The transition plan, whether internal succession or external sale, that took so much effort to put together will be moot if the firm has to declare bankruptcy. Higher limits, say $5 million per claim/aggregate, may still fall below the full exposure relative to situations such as those mentioned in Philadelphia and south Florida. However, as a former defense attorney and in-house claim executive at a professional liability insurer, I can say that type of limit is much more effective with plaintiff’s counsel and the judge than “minimal” limits of $1 million to $2 million.
Higher limits can also be a reinvestment, not an additional cost to your firm. Consider a recent professional liability renewal of a “typical” engineering firm – doing both public and private work with a typical civil/site-related scope of service. In 2009-2010, the firm had about $14 million in annual revenues and carried a “split” limit of $2 million per claim/$4 million aggregate with a premium of about $115,000. At its latest renewal, the firm’s annual revenues had risen to about $23 million and it increased its limits to $5 million per claim/aggregate. The insurance rate for this renewal was about 10 percent less than in 2008-2009. And that’s not even a full measure of the discount; the original rate was for the $2 million/$4 million limits and today’s rate was for the $5 million limits.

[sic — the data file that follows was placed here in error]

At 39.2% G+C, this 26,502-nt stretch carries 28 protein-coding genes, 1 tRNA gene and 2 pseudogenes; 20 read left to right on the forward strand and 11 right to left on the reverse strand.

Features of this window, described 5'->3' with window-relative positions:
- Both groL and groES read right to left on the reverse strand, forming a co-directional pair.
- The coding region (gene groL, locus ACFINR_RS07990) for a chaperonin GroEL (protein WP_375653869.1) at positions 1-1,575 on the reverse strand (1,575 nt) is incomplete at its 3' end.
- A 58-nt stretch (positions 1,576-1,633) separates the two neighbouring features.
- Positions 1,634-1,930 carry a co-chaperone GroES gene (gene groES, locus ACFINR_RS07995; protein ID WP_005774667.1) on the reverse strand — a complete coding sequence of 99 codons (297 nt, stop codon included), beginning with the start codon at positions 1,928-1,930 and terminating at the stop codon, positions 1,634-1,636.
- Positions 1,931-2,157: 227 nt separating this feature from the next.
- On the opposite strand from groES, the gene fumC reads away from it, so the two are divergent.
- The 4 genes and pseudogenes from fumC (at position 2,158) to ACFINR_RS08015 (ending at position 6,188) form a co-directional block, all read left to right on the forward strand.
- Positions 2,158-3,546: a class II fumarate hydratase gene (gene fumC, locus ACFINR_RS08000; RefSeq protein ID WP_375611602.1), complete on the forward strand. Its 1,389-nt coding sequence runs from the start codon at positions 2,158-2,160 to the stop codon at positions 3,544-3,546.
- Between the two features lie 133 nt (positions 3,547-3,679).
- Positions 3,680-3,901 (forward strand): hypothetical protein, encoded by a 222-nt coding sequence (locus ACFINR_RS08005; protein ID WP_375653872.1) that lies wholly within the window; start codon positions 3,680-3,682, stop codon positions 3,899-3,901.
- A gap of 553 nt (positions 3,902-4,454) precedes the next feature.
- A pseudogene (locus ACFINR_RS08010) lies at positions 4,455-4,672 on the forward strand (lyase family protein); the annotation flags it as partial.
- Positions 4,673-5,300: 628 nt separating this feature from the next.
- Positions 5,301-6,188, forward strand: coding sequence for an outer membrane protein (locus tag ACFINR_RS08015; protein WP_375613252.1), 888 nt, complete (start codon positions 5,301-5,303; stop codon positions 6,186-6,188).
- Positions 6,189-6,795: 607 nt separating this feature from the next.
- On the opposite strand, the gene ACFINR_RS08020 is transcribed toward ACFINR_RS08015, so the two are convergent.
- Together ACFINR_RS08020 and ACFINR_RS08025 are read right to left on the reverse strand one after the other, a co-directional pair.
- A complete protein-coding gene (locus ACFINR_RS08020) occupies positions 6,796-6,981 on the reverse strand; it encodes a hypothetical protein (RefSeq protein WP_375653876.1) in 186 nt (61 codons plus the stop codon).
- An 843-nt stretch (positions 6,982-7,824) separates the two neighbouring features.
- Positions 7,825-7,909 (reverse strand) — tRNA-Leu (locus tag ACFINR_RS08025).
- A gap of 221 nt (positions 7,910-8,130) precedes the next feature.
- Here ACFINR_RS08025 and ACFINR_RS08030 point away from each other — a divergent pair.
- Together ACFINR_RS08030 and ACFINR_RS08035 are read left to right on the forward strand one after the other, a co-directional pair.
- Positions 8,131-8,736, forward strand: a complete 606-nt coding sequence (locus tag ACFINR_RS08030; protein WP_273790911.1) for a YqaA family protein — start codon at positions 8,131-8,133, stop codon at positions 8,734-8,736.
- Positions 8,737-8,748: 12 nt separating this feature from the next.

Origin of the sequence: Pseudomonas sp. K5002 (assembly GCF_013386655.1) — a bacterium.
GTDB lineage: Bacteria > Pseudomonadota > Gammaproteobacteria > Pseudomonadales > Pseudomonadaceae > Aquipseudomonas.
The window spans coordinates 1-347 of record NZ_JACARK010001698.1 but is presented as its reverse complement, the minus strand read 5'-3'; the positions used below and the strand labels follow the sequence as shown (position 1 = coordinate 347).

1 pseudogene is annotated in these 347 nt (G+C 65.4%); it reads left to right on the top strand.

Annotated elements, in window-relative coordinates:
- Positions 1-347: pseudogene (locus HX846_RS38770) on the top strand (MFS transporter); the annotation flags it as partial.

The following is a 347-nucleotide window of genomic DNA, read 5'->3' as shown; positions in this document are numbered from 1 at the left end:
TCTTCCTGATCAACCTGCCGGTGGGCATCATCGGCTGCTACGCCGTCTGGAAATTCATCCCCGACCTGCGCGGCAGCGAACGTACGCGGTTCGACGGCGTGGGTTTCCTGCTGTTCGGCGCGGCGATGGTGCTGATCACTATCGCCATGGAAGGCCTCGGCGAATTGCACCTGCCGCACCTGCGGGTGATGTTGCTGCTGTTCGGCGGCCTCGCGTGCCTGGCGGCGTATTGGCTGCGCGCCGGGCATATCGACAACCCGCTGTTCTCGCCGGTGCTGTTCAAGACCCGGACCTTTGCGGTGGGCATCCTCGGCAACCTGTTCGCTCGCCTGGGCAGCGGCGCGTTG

The design firm’s decision-makers reasoned that the exposure is there, given the type of projects. The higher limits are not offering that much more coverage, as we are now double the size; so, the limit is spread over that much more revenue. Lastly, the higher limit is essentially a free benefit of the soft market – the rate (unit cost of the coverage or premium divided by averaged, annualized revenues), is actually lower than what we had been paying.
While this illustrates one firm’s decision-making process, the approach is transferable:
- How does your professional liability insurance limit compare to your firm’s current and projected revenues, as well as what they’ve been historically?
- Talk to your project managers and your specialty broker. What is the worst-case scenario across your typical projects? Insurance and risk management advisors often talk in terms of “reasonable, probable maximum loss.” In engineering terms, this is akin to buying insurance not for the 500-year storm, but the 100-year event. How does this exposure estimate compare to your current coverage limits?
- What is the state of your firm? Is it undergoing internal or external transition? Is it an easy decision to invest a few thousand dollars more to increase the coverage limit to address under-insured exposures?
- Don’t fall trap to the “rumor” that buying higher limits will automatically just attract more claims. That’s simply not true.
As the outlook for AEC firms remains bright and professional liability insurance rates stay competitive, the time is right to make sure your firm has adequate protection. A knowledgeable insurance advisor can help assess your insurance needs and design your program, accordingly.
Rob Hughes is a senior vice president and partner at Ames & Gough. He can be reached by email at firstname.lastname@example.org.